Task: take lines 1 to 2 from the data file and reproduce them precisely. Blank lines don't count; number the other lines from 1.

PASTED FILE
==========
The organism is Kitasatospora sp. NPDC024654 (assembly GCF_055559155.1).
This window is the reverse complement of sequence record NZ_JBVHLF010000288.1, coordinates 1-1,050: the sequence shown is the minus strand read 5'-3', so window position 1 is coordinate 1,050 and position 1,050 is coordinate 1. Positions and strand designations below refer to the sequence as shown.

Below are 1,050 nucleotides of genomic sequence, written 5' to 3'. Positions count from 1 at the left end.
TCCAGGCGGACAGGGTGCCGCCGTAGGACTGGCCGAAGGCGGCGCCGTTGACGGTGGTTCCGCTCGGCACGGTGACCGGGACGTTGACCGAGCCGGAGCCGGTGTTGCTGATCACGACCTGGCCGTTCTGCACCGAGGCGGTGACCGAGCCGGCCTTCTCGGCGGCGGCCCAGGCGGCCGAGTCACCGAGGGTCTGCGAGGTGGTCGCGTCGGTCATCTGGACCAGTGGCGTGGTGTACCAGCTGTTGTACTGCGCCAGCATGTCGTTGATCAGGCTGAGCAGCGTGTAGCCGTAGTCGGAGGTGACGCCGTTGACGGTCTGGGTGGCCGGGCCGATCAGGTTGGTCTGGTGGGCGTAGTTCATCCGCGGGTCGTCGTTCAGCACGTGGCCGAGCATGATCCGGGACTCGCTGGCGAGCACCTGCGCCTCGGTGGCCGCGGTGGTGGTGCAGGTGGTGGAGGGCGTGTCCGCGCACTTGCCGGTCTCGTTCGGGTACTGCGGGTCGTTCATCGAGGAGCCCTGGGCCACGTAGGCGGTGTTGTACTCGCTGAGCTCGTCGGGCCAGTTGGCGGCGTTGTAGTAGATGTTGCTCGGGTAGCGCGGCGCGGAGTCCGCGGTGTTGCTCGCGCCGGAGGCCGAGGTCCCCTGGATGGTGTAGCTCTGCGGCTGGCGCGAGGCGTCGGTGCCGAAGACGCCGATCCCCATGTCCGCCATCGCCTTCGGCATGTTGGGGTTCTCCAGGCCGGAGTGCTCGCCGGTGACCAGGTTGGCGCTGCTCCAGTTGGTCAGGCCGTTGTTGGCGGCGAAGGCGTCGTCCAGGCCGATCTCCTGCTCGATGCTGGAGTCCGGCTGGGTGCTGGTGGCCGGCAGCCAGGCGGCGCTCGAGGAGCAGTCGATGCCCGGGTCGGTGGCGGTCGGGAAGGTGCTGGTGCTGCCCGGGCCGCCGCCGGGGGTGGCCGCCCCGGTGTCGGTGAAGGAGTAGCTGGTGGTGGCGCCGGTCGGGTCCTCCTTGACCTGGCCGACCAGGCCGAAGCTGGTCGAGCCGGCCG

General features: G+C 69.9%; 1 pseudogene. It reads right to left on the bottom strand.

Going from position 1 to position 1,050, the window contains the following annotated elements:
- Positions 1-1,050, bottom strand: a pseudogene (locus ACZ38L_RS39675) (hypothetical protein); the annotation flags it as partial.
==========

The organism is Kitasatospora sp. NPDC024654 (assembly GCF_055559155.1).
This window is the reverse complement of sequence record NZ_JBVHLF010000288.1, coordinates 1-1,050: the sequence shown is the minus strand read 5'-3', so window position 1 is coordinate 1,050 and position 1,050 is coordinate 1. Positions and strand designations below refer to the sequence as shown.